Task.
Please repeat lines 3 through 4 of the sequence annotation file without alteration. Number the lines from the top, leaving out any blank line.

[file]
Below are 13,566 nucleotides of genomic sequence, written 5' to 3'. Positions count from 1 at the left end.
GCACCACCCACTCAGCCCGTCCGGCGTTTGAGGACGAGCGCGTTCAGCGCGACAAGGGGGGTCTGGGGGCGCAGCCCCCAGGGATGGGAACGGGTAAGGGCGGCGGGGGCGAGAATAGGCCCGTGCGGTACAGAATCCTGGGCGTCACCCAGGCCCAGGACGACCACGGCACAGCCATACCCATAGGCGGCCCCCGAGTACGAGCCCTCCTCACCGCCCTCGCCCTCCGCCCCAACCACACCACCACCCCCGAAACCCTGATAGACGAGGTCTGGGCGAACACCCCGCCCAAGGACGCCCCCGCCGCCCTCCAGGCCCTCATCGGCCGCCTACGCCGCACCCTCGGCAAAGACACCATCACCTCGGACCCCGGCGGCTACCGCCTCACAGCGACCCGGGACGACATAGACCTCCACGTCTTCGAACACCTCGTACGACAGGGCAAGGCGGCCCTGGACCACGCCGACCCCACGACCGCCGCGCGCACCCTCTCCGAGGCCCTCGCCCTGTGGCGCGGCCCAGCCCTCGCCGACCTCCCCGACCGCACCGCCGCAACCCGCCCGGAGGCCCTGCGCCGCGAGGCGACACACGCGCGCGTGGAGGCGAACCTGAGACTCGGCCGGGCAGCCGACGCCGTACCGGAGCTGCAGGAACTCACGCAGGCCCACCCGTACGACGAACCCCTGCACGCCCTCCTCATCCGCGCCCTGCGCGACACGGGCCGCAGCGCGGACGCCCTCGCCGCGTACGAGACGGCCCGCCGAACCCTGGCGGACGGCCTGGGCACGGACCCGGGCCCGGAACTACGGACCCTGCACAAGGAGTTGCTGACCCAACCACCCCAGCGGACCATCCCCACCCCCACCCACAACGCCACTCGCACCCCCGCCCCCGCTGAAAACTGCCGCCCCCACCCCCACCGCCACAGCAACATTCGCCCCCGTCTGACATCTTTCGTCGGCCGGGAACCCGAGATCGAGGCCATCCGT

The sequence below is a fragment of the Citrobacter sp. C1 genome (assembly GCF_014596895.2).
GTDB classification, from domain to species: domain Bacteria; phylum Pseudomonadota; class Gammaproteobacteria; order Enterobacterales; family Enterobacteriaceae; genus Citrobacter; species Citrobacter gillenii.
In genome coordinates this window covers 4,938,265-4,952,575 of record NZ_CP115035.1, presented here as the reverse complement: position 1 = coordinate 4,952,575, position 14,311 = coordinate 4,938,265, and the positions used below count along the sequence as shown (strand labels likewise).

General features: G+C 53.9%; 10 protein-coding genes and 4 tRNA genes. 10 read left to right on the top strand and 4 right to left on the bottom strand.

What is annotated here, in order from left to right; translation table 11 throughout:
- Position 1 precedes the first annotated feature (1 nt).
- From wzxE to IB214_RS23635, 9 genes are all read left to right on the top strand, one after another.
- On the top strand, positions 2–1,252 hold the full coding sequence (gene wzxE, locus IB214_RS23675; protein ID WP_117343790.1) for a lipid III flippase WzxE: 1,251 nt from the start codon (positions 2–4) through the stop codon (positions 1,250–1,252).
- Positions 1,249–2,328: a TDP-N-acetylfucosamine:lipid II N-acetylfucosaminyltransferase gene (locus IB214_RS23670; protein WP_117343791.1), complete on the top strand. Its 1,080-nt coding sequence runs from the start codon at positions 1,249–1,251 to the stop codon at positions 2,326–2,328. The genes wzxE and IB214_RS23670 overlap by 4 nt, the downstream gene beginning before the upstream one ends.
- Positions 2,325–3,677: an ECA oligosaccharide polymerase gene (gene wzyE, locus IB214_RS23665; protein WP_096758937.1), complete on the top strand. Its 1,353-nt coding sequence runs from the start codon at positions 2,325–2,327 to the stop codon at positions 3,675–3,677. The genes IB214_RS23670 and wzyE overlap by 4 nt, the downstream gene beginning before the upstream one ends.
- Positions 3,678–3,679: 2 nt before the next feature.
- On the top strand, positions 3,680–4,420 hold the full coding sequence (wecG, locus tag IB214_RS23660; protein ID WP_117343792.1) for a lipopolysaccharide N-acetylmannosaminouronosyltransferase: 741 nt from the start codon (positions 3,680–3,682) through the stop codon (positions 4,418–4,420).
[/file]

The sequence below is a fragment of the Citrobacter sp. C1 genome (assembly GCF_014596895.2).
GTDB classification, from domain to species: domain Bacteria; phylum Pseudomonadota; class Gammaproteobacteria; order Enterobacterales; family Enterobacteriaceae; genus Citrobacter; species Citrobacter gillenii.